Saturday, April 6, 2002

Some people shouldn’t have dogs

With the sun rising earlier and setting later each day, my husband and I have more time to walk our dog, Frankie. We’ve noticed that in the four-and-a-half years that we’ve lived in Lake County, a lot more families with dogs have moved into our neighborhood.

Frankie gets really excited whenever he comes into contact with another dog. He’ll start whimpering and tugging at the leash – not because he wants to attack, but because he wants to socialize with another member of his species.

Watching Frankie walk alongside us, sometimes it’s hard to believe that this alert, intelligent and affectionate animal is the same one that we took into our home two years ago.

When we got Frankie, he was a shivering, skeletal wreck, who had been chained up in a small shed and abandoned. After several weeks of virtually no human contact, his muscles had atrophied, and he seemed to have lost any interest in living. When we discovered him, he was lying in his own wastes, on a soiled mattress, surrounded by decaying trash.

After several visits to the local vet and to the specialists at U.C. Davis, I have pretty strong opinions about the level of responsibility that is required when caring for a pet. And as we make our rounds of the neighborhood, we’re confronted daily by people who, in our opinion, should not have a dog.

At one house, a once-beautiful animal has wasted away, physically and psychologically, from neglect and has begun acting out aggressively by chasing cars and barking at visitors.

A few doors down, a dog is tethered outside on a leash for hours, barking. Its chief human interactions consist of its owner’s shrill commands to shut up.

Problem dogs and their owners aren’t just limited to our neighborhood. A man came into the Observer American office on Wednesday, with a letter to the editor about a pit bull that had attacked and seriously injured his dog on Easter Sunday. His main concern was to thank the veterinary clinic that had treated his dog, but he was also very adamant in his opinion of the pit bull. “It should be put down,” he told me. “It’s dangerous.”

Dog attacks have received a lot of attention in the press lately. In the April 2 Record-Bee, syndicated columnist Joan Ryan writes about 11-year-old Shawn Jones, gruesomely disfigured and severely disabled by a pitbull attack that took place eight months ago. The dogs’ owner left Shawn for dead and hid the dogs but because Shawn lived, the man was only charged with a misdemeanor. As a result of public outcry, the State Legislature modified existing law to allow felony charges in similar attacks.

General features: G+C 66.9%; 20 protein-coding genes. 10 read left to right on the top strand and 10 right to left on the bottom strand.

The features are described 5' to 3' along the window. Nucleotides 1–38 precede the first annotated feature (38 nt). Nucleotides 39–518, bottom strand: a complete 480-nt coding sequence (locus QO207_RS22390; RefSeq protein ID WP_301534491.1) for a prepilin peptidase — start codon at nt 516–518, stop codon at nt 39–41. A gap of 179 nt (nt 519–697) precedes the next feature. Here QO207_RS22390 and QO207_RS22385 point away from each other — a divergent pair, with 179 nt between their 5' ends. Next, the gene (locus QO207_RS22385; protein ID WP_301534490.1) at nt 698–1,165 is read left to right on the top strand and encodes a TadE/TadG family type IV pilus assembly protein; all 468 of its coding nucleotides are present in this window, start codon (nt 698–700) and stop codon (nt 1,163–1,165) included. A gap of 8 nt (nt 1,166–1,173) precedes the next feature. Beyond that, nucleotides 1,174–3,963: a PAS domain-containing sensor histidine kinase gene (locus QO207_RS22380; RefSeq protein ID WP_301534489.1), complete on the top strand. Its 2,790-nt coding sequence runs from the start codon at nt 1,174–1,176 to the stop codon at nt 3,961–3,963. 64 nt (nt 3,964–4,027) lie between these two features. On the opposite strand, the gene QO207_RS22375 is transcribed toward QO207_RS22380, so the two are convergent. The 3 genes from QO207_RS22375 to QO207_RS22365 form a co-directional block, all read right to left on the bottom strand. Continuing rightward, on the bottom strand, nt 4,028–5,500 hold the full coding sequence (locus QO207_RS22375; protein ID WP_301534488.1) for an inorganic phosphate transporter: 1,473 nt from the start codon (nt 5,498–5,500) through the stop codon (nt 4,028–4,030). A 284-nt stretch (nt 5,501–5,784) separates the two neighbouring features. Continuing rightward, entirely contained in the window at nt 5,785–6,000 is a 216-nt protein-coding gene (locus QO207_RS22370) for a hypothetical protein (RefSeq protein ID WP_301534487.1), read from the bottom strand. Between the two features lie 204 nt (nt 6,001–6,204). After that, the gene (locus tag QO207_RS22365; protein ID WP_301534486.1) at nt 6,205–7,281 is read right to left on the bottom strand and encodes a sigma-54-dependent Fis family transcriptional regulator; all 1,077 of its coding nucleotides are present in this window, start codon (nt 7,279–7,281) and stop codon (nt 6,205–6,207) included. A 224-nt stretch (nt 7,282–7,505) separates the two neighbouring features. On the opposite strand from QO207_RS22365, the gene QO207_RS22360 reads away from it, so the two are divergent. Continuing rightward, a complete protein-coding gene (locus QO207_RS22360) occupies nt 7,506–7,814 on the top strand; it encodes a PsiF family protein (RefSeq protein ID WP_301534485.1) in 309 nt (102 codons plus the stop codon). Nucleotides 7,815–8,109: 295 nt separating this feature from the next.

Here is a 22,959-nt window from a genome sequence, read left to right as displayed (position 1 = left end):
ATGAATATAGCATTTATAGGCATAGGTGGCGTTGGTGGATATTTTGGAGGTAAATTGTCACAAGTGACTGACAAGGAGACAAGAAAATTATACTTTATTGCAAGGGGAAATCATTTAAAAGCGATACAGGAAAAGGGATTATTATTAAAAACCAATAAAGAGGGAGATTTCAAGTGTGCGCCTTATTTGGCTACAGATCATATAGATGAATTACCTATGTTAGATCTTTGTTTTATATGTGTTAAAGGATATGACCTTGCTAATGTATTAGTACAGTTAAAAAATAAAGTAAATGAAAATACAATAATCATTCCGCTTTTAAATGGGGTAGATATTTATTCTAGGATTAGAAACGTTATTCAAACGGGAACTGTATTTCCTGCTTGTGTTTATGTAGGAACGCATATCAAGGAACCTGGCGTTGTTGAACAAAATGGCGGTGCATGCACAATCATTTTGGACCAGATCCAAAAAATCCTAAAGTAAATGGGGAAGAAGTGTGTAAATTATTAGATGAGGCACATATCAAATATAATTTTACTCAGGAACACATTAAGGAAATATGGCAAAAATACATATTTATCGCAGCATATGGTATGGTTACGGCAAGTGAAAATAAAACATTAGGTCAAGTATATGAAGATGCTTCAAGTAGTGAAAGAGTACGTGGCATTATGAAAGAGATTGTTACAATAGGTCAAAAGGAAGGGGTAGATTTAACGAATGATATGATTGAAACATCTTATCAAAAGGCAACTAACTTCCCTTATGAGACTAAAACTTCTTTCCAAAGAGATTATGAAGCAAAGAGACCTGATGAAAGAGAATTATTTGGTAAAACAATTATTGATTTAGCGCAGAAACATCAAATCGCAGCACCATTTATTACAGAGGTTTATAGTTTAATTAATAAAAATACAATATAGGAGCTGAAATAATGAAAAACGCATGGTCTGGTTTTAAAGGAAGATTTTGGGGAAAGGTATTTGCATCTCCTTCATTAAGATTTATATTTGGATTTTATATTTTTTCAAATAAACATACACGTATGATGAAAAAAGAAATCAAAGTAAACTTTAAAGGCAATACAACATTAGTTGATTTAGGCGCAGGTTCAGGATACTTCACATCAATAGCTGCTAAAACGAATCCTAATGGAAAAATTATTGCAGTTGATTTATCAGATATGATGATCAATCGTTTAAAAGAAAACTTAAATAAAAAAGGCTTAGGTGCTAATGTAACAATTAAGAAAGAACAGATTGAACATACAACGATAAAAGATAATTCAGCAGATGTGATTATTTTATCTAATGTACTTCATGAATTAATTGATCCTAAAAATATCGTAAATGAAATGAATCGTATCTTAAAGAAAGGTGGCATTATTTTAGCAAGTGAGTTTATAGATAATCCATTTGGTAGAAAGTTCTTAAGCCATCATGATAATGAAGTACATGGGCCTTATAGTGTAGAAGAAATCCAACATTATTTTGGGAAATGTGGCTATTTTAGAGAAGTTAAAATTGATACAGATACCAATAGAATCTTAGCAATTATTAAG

And on March 21, Marjorie Knoller of San Francisco was convicted of second-degree murder in the dog-mauling death of 33-year-old lacrosse coach Dianne Whipple. Knoller’s husband, Robert Noel, was found guilty of involuntary manslaughter.

Reading Associated Press coverage of the trial, I was not surprised by the verdicts. Here is a couple who deliberately took into their apartment building, Presa Canarios that had been bred to be guard dogs. They denied that the dogs were dangerous, even though more than 30 witnesses said they had been terrorized by the dogs. In fact, this couple repeatedly denied any responsibility whatsoever in the death of their neighbor. In the words of juror Shawn Antonio, “There was no kind of sympathy, no kind of apologies.”

It would be hard for me to believe that anyone could deny their own culpability to so great a degree, were I not seeing it in my own neighborhood.

A few houses down from us, a young, exuberant pit bull is constantly allowed to roam loose. It’s not a vicious dog, but that doesn’t make it any less dangerous. My husband, who used to raise pit bulls, told me that a pit bull can lock its jaws and nothing can force it to relax its hold if it doesn’t want to let go. Imagine what would happen if this energetic dog got carried away while roughhousing with a small child or another animal.

My husband and I have spoken to the pit bull’s owners repeatedly about the importance of keeping it under control, but they seem incapable of anything but offering feeble excuses for why they have failed to do so.

Frankie had to get a rabies booster after another dog bit him. The dog’s target could just as easily have been my husband or me. Thankfully, the dog and its owners have been evicted from the community – but not before it attacked my dog.

As I reread the story of Knoller’s and Noel’s sentencing, I am faced with the conclusion that the only difference between this San Francisco couple and some of the people in our local community is the severity of their dogs’ behavior to date. I pray it doesn’t take another Shawn Jones or Dianne Whipple to convince these dog owners that they have failed in their responsibility.

Published April 6, 2002 in the Clear Lake Observer American

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